WIG CEO Blog December 2019 – Artificial Intelligence: the future is collaborative

AI - the future is collaborative

The number of interpretations of what has become known as Artificial Intelligence (AI) is only matched by the exaggerated claims of what it will provide or the havoc it could wreak, depending on your point of view. I wouldn’t dare suggest that there is universal agreement on categorising it, but I think there is at least a broadly accepted universal definition. AI is a term for a program or a machine that, if a human carried out the same activity, we would say the human had to apply intelligence to accomplish the task. [1] A broad enough definition to generate a healthy argument. Nevertheless, there is something in there for everyone: learning, reasoning, problem-solving, data manipulation and perhaps even creativity. Its use today is becoming as wide as our imagination.

There is at least one distinction that it is probably important to make. Specifically, systems that perform precise tasks (such as recognition) even without being programmed to do so represent a somewhat narrower form of AI than genuine sentience, (the representation of AI most commonly seen on the big screen). This is something else entirely and represents the sort of ‘thinking’ associated with humans. This capability doesn’t exist yet, but its prospect has fuelled the AI ethics debate, which is already wrestling with elements of the current impressive ability to perform ‘judgmental’ tasks based on the clever application of layers of logic and mass data. Of course, there is an element of  ‘machine’ learning here, and the parameters and applied logic that ultimately drives answers need to come from somewhere; hence, the ethical dimension. The use of such systems is also a growing area of debate. One could hardly have missed the controversy of CCTV facial recognition trials in the UK or the news item on facial recognition becoming a prerequisite for internet access in China. Given this revolution and the depth with which it will affect every facet of our lives, what are the norms and frameworks that govern what is and is not acceptable? Elon Musk and the late Stephen Hawking have both issued warnings about unharnessed AI, but there is a considerable difference between the careful and ethical control of what we have now and in immediate prospect and guarding against the possible human-like thinking machines of the future. There is enough to think about already: the shift in the labour market, protection of privacy, security and of course it’s one thing to have the computer say “no” but what is the requirement to understand why it said it?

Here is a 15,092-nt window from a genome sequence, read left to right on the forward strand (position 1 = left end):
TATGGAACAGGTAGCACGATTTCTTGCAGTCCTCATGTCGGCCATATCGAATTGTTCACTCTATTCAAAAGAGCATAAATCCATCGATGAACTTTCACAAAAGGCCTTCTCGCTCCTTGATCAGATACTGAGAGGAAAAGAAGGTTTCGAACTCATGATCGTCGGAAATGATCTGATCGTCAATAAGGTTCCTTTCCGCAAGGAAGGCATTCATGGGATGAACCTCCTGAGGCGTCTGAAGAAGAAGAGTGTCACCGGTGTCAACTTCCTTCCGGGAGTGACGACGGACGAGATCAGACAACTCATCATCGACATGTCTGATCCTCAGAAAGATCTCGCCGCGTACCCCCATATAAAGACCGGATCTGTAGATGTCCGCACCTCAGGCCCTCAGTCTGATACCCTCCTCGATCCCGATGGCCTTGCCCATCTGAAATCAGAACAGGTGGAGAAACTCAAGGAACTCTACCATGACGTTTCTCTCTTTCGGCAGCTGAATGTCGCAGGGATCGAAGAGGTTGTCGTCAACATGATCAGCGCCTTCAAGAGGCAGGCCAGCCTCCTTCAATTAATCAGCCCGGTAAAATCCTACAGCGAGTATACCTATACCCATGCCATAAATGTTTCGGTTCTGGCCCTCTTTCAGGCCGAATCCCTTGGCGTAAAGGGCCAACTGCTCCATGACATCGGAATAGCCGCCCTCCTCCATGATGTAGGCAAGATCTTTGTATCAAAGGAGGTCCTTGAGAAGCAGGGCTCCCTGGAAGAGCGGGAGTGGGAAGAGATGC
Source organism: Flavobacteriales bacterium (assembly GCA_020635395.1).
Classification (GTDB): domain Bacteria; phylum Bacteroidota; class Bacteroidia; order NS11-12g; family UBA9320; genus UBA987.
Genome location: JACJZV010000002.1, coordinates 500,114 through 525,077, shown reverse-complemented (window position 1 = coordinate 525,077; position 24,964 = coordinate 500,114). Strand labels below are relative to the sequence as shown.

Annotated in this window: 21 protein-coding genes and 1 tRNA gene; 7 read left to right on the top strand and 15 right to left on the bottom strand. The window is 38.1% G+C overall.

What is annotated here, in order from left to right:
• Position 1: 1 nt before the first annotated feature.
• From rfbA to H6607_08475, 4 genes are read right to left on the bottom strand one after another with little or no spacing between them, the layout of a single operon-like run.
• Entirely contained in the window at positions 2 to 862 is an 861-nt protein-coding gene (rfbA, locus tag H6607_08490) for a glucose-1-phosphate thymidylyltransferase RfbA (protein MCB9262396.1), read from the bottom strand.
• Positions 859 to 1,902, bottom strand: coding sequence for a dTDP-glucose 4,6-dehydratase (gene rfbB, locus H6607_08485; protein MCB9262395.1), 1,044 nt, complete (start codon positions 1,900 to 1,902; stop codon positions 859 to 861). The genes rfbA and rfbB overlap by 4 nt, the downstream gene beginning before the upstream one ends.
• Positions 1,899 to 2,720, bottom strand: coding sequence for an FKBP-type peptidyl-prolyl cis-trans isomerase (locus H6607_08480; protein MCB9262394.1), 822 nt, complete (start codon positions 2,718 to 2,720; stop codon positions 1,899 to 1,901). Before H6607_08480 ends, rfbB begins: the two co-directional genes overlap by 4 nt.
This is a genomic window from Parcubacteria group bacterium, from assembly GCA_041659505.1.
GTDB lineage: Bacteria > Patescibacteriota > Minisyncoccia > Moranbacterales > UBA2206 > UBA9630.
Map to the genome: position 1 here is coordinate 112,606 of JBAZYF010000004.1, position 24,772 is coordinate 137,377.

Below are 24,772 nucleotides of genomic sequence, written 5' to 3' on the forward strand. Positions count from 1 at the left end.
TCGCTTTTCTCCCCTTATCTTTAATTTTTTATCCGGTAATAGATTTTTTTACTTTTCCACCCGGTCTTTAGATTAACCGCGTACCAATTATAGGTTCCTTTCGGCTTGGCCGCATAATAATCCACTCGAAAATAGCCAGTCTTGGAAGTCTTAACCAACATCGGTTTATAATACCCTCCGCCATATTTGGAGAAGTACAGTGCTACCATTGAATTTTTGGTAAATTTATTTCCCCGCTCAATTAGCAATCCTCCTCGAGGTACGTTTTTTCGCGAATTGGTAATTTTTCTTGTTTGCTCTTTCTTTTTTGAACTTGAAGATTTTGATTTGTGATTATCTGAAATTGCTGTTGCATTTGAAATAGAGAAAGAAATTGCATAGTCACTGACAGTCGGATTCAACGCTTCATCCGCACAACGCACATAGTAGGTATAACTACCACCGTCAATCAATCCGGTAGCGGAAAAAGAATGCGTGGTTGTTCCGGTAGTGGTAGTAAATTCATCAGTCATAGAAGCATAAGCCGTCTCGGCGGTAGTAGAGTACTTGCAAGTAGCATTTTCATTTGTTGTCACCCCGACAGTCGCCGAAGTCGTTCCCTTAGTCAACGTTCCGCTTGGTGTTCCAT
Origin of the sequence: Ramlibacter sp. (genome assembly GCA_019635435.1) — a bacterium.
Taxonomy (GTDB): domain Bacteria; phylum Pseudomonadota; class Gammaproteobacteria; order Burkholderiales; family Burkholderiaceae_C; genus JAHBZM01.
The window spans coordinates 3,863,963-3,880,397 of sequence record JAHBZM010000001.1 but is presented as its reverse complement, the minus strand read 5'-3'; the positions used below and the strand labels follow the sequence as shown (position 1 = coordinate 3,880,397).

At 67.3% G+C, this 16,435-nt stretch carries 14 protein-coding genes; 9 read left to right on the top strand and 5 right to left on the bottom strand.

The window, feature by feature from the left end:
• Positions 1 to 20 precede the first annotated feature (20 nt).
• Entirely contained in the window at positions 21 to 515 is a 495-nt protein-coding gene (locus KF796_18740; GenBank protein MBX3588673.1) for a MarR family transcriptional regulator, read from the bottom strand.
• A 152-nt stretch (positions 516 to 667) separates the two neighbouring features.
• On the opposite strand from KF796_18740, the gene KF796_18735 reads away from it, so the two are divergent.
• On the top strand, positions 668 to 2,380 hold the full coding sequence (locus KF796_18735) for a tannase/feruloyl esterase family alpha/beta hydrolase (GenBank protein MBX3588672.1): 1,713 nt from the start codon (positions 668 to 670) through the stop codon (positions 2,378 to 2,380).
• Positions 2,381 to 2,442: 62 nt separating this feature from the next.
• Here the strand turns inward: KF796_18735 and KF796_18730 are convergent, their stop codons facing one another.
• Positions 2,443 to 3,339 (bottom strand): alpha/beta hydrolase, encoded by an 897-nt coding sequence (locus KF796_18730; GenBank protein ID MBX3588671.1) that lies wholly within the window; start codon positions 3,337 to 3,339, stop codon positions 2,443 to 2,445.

The potential benefits of AI sit all around us: driving forward cutting-edge medical research, increasing organisational productivity and addressing the climate crisis. Massive global investments are being made by US household names and Chinese firms such as Alibaba, Baidu, or Lenovo. The UK is, however, well-positioned to compete with these heavyweights and to lead the conversation around the ethical use of AI by building on our strengths. Across the UK’s public, private and academic sectors, great work is underway to build an AI innovation ecosystem, with large firms looking to work with start-ups and organisations such as Digital Catapult offering support to SMEs in the space. This, in tandem with proactive public sector initiatives such as the formation of the cross-departmental Office for AI, and our world-leading academics pooling their expertise in the Turing Institute, demonstrates the power of collaboration in harnessing AI for the maximum economic and societal benefit to the UK.

While it is difficult to predict the future, what WIG’s three and a half decades of experience allow us to say with some certainty is that working collaboratively across the sectors will be key in tackling these big challenges (such as harnessing the power of AI). WIG is creating an opportunity for key cross-sector stakeholders in this space to have a dialogue on all the topics raised above at our first ‘AI Collaboration Forum’ in on 7 Feb 2020


  • Simon Ancona CBE

    Chief Executive

    Simon Ancona enjoyed a full career in the Royal Navy including service in the Fleet Air Arm and appointments abroad in both Hong Kong and Bahrain. He commanded 4 warships, the UK’s Carrier Strike Group and UK maritime forces in the Middle East but also spent about 10 years in Whitehall including time in Ministerial outer office. His final appointment was as the Assistant Chief of the Defence Staff in charge of world-wide defence diplomacy and engagement. On leaving the military he worked as the Chief Operating Officer responsible for Network Rail’s North East London and Anglia region, which provided experience of commercial delivery and the challenges of operating at the seam of both the public and private sector. Married to Lisa he lives in South London and has two university aged children. Interests include cycling, walking, theatre, cooking, books and playing the blues Harmonica (normally when the house is empty).

    Simon writes a CEO Blog for WIG on topics that he identifies as relevant to and impacting on our members. 


[1] 1950’s definition by Minsky and McCarthy